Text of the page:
Jirim Voices

Documentation and Description
of Jirim Language and Traditions
Huts in the Kankani village

Welcome! Akwam isanhe’!

Jirim, with an estimated 5,000 to 10,000 speakers, is an endangered language spoken in several villages across the Taraba State in north-eastern Nigeria. The region is renowned for its rich linguistic and cultural diversity, stunning natural landscapes, and welcoming communities. The Jirim people primarily engage in traditional agriculture, with guinea corn as their staple crop. However, the impact of climate change and Nigeria’s challenging economic situation are compelling many young Jirim to migrate to urban areas in search of better infrastructure and economic opportunities. In cities, Jirim speakers shift to dominant languages like English and Hausa. As a result, the Jirim language and traditions are fading away.

This project is dedicated to documenting and thus preserving the rich cultural heritage of the Jirim community – their folktales, songs, dances, rituals, prayers, farming techniques, recipes, games, and many other aspects of traditional life.

tɪm waraŋ wuri (food pot PL) ‘cooking pots’

Our team is currently working on transcribing and translating materials recorded during my stay with the Jirim community in June-July 2023. Our collection will be deposited with Endangered Languages Archive (ELAR) and will include

  • videos with English subtitles
  • maps of Jirim villages
  • photographs
  • field notes
  • a grammar sketch
  • a trilingual Jirim-Hausa-English dictionary
  • a collection of Jirim folktales with linguistic annotation
  • a bilingual cooking book with trasitional Jirim recipes and English translations
We are Obidah, Rebecca, Olga and Innocent (from left to right)
Our team

We are a very small team, but our varied strengths and skills complement each other in a strong collaboration.

Rebecca at the Rat Market in Jalingo

Rebecca is a Jirim elder from Gangumi, a remote village so hard to reach that you have to take a commercial vehicle (with seven or occasionally even eight people crammed into a two-door car), a motorbike (carrying four), cross the Taraba River in a canoe, and trek. As the head of a maternity clinic, Rebecca knows all the parents and their children. Interested in preserving Jirim history and traditions, she wishes to see Jirim children reading Jirim books.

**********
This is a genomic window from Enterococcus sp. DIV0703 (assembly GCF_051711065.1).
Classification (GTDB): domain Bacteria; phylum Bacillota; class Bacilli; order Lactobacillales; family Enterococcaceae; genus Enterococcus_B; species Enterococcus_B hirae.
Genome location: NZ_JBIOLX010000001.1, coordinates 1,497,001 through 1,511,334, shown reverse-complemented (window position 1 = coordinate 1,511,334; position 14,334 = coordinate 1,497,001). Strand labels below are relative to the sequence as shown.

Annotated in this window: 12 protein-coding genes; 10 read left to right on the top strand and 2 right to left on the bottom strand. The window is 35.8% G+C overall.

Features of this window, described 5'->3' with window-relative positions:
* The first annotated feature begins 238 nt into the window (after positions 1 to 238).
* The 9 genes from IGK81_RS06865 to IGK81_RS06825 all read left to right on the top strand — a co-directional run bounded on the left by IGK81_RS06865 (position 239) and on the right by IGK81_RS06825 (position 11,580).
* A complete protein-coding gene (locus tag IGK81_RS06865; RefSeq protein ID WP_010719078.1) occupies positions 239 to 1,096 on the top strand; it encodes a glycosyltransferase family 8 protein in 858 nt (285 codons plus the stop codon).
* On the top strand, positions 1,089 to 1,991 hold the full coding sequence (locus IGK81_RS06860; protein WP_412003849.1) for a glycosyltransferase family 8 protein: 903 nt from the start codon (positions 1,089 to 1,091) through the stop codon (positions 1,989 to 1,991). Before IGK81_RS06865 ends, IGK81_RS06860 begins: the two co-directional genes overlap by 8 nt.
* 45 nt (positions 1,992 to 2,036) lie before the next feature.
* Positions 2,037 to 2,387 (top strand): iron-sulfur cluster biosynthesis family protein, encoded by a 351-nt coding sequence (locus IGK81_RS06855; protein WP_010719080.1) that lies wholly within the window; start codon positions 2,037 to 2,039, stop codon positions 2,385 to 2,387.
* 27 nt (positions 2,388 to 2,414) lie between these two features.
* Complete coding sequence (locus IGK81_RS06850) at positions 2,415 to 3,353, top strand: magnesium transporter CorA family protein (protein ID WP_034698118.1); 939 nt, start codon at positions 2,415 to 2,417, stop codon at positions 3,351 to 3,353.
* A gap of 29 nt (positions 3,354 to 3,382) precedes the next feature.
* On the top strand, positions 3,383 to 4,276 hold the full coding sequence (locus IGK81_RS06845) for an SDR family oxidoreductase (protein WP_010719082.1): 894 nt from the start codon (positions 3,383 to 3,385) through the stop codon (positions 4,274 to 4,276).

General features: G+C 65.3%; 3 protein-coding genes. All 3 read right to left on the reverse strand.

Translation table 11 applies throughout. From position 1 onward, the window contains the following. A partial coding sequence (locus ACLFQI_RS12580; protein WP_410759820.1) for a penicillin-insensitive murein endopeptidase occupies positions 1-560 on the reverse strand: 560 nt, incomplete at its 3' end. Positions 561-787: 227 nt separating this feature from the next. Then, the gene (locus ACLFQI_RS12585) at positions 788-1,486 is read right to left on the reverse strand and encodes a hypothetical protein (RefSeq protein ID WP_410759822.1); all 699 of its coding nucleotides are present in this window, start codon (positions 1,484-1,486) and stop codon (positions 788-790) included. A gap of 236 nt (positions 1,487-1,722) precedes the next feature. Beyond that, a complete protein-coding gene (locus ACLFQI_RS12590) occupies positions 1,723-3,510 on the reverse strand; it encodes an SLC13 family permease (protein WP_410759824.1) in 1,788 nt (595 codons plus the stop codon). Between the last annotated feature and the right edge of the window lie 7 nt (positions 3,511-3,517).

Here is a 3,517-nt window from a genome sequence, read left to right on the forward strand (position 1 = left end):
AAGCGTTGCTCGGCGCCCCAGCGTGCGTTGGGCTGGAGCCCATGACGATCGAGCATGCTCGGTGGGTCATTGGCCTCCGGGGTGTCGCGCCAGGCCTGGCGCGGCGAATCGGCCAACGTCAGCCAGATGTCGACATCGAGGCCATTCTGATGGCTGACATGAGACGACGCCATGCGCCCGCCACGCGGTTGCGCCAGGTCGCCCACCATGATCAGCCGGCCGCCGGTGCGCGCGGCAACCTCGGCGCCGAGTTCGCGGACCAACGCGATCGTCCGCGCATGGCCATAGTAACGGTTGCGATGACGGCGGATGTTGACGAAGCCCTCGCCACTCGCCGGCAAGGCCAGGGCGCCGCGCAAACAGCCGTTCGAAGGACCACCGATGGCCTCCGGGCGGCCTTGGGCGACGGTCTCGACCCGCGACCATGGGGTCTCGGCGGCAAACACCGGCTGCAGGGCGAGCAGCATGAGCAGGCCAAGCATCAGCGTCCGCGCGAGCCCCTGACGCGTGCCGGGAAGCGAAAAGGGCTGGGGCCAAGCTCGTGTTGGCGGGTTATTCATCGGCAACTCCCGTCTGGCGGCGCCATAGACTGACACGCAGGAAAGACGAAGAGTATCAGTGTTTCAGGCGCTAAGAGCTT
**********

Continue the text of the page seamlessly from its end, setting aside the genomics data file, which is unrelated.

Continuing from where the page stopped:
Innocent prefers studying IPA to his lunch

Innocent is a linguist specialising in Hausa. I met Innocent one day after he had passed his final BA exam. To my great surprise, Innocent has been working on the Jirim transcriptions of the very same wordlist* I had just elicited! Recognising the need to document his own language, Innocent has compared Jirim with Hausa as part of his university assignments, describing how morphology and syntax of these unrelated languages differ. Innocent regularly contributes to this project despite having no electricity and no internet at home. He is responsible for transcribing recordings and answering my questions about aspects and affixes.

Gangumi elder retelling Jirim history to Obidah

Obidah is good at fixing computer problems. He is also an effective communicator, always available and keeping the team together. Obidah is enthusiastic about learning new things and, having to listen to Innocent and me discuss aspects and affixes, he is now turning into a linguist. He helps me to transcribe and translate the recordings in ELAN and fixes all the ELAN bugs plaguing Innocent. Meeting Obidah is a story worth retelling. It happened on the day when I decided to show my colleagues how to segment in ELAN. All in vain: this time, however, not because of ELAN, but because they had never worked on a laptop before. My request for a person who understands Jirim and knows how to use computers was answered with ‘Impossible!’, to be disproven by Obidah’s arrival just 10 minutes later. Obidah, despite living in the city, not only understands but also speaks Jirim – an increasing rarity among the Jirim of his age.

Olga sifting guinea corn flour

My name is Olga and I am interested in all kinds of languages. Wherever I go, I try to adapt by adeptly adopting the local language.

*Adamawa languages questionnaire – a good starting point if you are planning to work on a language in a Hausa-speaking area, as it contains Hausa translations.